Investment Advisors Lack Motivation

Registered investment advisors (RIAs) have a fiduciary duty to serve the best interests of their clients, but most of them are largely silent on issues of corporate governance. Fund companies are required by the SEC to vote proxies on behalf of those who entrust their investments to them, but RIAs are under no such obligation. Most state explicitly on their ADV disclosure that they do not vote proxies and leave the responsibility with their investors. These firms have determined that the benefit of voting individual share proxies is not worth the effort and liability.

My attempts to inspire RIAs to work together in pursuit of a more robust shareholder advocacy effort suggests that this group is not ready. In 2014, I wrote the headline article for our association journal titled RIAs and Corporate Governance: Ready to Take the Lead? and the editor was very excited but I am still waiting for the first comment from a practitioner. This was followed up by a shareholder advocacy seminar given to our 2015 NAPFA national conference which received a similar response.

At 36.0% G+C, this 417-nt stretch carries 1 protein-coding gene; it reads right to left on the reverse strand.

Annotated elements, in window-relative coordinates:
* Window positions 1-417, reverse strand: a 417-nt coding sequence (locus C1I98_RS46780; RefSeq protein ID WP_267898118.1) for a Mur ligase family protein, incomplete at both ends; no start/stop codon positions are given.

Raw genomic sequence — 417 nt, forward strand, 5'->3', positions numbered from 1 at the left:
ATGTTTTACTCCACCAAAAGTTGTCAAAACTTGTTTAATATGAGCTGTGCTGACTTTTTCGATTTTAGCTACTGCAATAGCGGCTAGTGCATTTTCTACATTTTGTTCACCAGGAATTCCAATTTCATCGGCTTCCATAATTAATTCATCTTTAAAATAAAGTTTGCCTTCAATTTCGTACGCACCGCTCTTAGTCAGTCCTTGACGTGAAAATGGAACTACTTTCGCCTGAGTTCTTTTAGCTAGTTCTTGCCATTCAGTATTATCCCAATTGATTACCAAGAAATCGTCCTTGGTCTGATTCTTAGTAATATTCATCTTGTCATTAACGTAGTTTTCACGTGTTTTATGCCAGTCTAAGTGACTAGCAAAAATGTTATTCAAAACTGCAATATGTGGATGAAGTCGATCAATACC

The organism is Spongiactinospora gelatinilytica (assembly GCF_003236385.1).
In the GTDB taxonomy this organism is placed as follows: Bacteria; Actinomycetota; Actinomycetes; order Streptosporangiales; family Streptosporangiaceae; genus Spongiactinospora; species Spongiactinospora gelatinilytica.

Like the fund companies, I don’t expect to see much movement on corporate governance issues until investors start demanding it. This begins by developing awareness and asking some penetrating questions of your investment managers. One preliminary question is simple: “Please share with me what you are doing to manage my shareholder voting rights.”

A Mission Statement Worth Reading

Responsible investment is an approach to investment that explicitly acknowledges the relevance to the investor of environmental, social and governance factors, and of the long-term health and stability of the market

The PRI, the world’s leading proponent of responsible investment, has 1500 signatories and this represents $63 trillion dollars of assets under management as of April, 2016. If your investment manager isn’t aware or engaged in this initiative, it’s time to start asking some questions. It won’t be long before investment manager’s who ignore the SRI movement will be in the minority.